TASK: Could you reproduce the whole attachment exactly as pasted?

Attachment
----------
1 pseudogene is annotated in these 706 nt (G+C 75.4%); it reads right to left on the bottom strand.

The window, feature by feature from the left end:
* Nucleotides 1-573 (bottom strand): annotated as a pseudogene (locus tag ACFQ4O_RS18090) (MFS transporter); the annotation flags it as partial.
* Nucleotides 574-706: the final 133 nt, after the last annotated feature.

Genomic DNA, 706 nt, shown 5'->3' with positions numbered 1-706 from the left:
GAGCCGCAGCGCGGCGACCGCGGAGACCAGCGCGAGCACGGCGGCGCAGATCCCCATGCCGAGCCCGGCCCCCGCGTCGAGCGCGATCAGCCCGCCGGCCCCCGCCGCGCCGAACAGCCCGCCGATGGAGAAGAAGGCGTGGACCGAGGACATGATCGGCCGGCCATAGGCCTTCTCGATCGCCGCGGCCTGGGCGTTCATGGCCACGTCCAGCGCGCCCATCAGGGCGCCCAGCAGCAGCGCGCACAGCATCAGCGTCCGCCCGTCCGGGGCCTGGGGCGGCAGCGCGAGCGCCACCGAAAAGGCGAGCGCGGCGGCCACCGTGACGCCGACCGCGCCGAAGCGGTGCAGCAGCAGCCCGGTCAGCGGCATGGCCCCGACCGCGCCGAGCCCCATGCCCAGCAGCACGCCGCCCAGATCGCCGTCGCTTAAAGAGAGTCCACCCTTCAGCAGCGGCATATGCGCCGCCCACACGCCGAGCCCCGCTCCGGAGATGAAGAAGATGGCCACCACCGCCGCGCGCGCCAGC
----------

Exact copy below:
1 pseudogene is annotated in these 706 nt (G+C 75.4%); it reads right to left on the bottom strand.

The window, feature by feature from the left end:
* Nucleotides 1-573 (bottom strand): annotated as a pseudogene (locus tag ACFQ4O_RS18090) (MFS transporter); the annotation flags it as partial.
* Nucleotides 574-706: the final 133 nt, after the last annotated feature.

Genomic DNA, 706 nt, shown 5'->3' with positions numbered 1-706 from the left:
GAGCCGCAGCGCGGCGACCGCGGAGACCAGCGCGAGCACGGCGGCGCAGATCCCCATGCCGAGCCCGGCCCCCGCGTCGAGCGCGATCAGCCCGCCGGCCCCCGCCGCGCCGAACAGCCCGCCGATGGAGAAGAAGGCGTGGACCGAGGACATGATCGGCCGGCCATAGGCCTTCTCGATCGCCGCGGCCTGGGCGTTCATGGCCACGTCCAGCGCGCCCATCAGGGCGCCCAGCAGCAGCGCGCACAGCATCAGCGTCCGCCCGTCCGGGGCCTGGGGCGGCAGCGCGAGCGCCACCGAAAAGGCGAGCGCGGCGGCCACCGTGACGCCGACCGCGCCGAAGCGGTGCAGCAGCAGCCCGGTCAGCGGCATGGCCCCGACCGCGCCGAGCCCCATGCCCAGCAGCACGCCGCCCAGATCGCCGTCGCTTAAAGAGAGTCCACCCTTCAGCAGCGGCATATGCGCCGCCCACACGCCGAGCCCCGCTCCGGAGATGAAGAAGATGGCCACCACCGCCGCGCGCGCCAGC